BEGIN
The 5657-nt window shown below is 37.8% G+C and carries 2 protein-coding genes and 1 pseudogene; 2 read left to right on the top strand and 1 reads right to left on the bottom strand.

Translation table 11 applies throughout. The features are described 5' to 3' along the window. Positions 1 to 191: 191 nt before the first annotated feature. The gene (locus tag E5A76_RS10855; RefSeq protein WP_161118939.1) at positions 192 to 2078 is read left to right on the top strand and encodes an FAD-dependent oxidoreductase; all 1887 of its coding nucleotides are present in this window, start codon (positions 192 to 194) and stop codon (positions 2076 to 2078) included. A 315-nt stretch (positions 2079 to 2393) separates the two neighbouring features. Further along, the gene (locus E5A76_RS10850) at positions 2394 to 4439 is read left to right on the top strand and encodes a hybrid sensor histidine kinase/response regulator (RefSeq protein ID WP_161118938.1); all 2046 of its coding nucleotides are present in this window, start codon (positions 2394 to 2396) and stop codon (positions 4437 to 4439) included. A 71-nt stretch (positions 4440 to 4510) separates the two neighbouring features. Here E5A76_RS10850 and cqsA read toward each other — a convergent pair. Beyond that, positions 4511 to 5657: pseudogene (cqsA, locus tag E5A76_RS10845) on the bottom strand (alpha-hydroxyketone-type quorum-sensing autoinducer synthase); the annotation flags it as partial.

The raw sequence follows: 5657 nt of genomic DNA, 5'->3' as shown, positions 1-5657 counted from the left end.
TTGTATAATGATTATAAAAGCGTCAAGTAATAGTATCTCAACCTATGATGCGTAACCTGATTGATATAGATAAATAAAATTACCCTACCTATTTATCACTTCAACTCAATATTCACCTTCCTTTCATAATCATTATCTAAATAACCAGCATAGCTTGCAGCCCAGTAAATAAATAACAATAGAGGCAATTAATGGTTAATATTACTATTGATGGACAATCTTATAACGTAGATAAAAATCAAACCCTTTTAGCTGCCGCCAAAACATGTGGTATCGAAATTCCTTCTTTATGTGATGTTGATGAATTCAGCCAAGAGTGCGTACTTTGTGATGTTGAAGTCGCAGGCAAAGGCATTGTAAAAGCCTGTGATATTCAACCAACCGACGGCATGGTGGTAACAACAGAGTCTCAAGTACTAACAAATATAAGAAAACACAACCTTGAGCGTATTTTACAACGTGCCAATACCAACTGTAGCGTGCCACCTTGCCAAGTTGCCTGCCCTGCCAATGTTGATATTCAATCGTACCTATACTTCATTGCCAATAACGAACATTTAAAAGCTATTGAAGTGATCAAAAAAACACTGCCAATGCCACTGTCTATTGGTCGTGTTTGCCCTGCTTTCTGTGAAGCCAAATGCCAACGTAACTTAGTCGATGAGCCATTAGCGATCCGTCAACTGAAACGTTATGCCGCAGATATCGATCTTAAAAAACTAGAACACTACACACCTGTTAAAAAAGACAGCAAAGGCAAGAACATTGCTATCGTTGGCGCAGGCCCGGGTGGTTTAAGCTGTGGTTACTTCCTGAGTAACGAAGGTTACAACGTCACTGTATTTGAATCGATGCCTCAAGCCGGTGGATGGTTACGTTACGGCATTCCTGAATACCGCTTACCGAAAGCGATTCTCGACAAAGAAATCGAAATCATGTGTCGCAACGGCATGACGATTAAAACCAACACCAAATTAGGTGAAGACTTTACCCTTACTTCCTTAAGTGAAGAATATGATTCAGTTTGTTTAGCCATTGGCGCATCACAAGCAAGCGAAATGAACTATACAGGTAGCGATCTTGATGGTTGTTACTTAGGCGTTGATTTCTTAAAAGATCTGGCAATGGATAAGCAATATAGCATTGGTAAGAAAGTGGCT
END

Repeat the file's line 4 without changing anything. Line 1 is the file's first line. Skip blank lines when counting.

TTGTATAATGATTATAAAAGCGTCAAGTAATAGTATCTCAACCTATGATGCGTAACCTGATTGATATAGATAAATAAAATTACCCTACCTATTTATCACTTCAACTCAATATTCACCTTCCTTTCATAATCATTATCTAAATAACCAGCATAGCTTGCAGCCCAGTAAATAAATAACAATAGAGGCAATTAATGGTTAATATTACTATTGATGGACAATCTTATAACGTAGATAAAAATCAAACCCTTTTAGCTGCCGCCAAAACATGTGGTATCGAAATTCCTTCTTTATGTGATGTTGATGAATTCAGCCAAGAGTGCGTACTTTGTGATGTTGAAGTCGCAGGCAAAGGCATTGTAAAAGCCTGTGATATTCAACCAACCGACGGCATGGTGGTAACAACAGAGTCTCAAGTACTAACAAATATAAGAAAACACAACCTTGAGCGTATTTTACAACGTGCCAATACCAACTGTAGCGTGCCACCTTGCCAAGTTGCCTGCCCTGCCAATGTTGATATTCAATCGTACCTATACTTCATTGCCAATAACGAACATTTAAAAGCTATTGAAGTGATCAAAAAAACACTGCCAATGCCACTGTCTATTGGTCGTGTTTGCCCTGCTTTCTGTGAAGCCAAATGCCAACGTAACTTAGTCGATGAGCCATTAGCGATCCGTCAACTGAAACGTTATGCCGCAGATATCGATCTTAAAAAACTAGAACACTACACACCTGTTAAAAAAGACAGCAAAGGCAAGAACATTGCTATCGTTGGCGCAGGCCCGGGTGGTTTAAGCTGTGGTTACTTCCTGAGTAACGAAGGTTACAACGTCACTGTATTTGAATCGATGCCTCAAGCCGGTGGATGGTTACGTTACGGCATTCCTGAATACCGCTTACCGAAAGCGATTCTCGACAAAGAAATCGAAATCATGTGTCGCAACGGCATGACGATTAAAACCAACACCAAATTAGGTGAAGACTTTACCCTTACTTCCTTAAGTGAAGAATATGATTCAGTTTGTTTAGCCATTGGCGCATCACAAGCAAGCGAAATGAACTATACAGGTAGCGATCTTGATGGTTGTTACTTAGGCGTTGATTTCTTAAAAGATCTGGCAATGGATAAGCAATATAGCATTGGTAAGAAAGTGGCT